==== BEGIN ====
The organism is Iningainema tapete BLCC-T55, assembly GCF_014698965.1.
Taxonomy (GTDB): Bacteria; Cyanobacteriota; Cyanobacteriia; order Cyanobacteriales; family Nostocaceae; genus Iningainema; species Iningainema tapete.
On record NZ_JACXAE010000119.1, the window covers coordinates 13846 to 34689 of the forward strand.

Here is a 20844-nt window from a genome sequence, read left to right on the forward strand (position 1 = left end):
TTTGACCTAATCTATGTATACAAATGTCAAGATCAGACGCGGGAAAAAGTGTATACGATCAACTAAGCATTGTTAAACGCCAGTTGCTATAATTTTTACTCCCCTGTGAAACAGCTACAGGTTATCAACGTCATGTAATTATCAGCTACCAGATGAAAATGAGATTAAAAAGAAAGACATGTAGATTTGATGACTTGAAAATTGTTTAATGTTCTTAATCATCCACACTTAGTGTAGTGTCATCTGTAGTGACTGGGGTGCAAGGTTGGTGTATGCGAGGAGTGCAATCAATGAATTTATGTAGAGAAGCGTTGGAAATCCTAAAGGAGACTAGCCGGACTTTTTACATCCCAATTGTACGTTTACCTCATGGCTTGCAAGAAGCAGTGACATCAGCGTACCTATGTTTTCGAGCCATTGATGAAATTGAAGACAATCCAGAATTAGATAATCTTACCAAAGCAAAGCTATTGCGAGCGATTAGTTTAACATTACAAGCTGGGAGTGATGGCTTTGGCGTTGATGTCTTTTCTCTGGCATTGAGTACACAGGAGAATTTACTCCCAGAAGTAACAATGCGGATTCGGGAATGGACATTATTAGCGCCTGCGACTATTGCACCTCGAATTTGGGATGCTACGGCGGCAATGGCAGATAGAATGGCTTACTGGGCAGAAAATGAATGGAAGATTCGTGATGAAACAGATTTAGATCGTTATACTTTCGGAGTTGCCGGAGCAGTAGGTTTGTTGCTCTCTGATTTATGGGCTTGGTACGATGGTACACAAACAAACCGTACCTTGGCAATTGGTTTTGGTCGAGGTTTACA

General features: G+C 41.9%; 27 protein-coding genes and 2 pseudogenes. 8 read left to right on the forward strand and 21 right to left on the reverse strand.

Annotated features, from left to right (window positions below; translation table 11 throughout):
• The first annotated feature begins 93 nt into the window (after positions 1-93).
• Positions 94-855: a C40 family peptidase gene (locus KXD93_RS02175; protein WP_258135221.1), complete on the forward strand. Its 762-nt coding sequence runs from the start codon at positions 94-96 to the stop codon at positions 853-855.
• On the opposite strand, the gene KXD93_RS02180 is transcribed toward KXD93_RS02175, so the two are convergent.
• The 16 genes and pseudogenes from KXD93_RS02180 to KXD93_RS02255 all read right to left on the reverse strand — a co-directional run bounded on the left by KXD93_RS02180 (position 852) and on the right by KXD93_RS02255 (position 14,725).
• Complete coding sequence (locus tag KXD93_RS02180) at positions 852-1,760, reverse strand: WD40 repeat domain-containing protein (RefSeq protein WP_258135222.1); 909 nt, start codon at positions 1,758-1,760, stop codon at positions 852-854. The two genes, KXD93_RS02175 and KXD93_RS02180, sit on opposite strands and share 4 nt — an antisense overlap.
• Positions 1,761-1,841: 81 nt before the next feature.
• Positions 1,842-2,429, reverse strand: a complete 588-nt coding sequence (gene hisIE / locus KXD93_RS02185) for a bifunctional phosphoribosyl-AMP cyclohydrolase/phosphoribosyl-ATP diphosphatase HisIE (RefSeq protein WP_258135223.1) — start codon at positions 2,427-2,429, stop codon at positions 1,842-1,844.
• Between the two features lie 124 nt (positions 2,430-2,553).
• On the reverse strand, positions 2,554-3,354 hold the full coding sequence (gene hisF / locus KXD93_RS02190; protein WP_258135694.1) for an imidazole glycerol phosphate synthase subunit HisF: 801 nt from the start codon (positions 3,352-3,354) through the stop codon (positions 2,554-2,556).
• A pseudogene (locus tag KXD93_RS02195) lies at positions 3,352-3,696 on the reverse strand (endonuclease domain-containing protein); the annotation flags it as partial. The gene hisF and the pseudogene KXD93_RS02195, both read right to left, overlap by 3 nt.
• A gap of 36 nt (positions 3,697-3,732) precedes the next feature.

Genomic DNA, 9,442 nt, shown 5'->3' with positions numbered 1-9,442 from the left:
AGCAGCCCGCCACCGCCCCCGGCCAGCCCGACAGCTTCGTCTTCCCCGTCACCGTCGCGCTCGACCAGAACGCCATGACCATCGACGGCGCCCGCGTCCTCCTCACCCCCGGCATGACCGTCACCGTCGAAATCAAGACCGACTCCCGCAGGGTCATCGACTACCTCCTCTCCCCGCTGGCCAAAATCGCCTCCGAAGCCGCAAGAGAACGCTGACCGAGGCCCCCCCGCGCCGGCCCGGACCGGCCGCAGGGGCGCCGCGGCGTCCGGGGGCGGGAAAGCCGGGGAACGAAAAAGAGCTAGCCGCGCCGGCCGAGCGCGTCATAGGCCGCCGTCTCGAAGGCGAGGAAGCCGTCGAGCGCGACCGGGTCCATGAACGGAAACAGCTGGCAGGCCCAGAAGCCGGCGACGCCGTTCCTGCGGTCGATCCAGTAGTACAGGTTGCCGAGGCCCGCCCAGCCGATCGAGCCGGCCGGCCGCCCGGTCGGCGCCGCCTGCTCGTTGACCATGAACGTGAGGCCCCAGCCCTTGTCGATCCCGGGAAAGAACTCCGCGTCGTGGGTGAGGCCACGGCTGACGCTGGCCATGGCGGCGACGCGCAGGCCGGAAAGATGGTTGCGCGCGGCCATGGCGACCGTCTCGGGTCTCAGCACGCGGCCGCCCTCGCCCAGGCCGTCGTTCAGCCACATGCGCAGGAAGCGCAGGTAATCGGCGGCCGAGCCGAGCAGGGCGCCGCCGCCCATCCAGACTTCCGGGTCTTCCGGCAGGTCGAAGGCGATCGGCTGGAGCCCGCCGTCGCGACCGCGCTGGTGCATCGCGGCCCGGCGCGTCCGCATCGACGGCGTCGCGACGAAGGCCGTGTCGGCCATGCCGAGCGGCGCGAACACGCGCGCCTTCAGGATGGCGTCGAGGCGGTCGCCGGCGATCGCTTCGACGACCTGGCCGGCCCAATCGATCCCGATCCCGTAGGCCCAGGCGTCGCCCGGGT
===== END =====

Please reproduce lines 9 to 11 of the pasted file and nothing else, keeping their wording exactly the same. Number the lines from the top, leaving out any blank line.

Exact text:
• Positions 94-855: a C40 family peptidase gene (locus KXD93_RS02175; protein WP_258135221.1), complete on the forward strand. Its 762-nt coding sequence runs from the start codon at positions 94-96 to the stop codon at positions 853-855.
• On the opposite strand, the gene KXD93_RS02180 is transcribed toward KXD93_RS02175, so the two are convergent.
• The 16 genes and pseudogenes from KXD93_RS02180 to KXD93_RS02255 all read right to left on the reverse strand — a co-directional run bounded on the left by KXD93_RS02180 (position 852) and on the right by KXD93_RS02255 (position 14,725).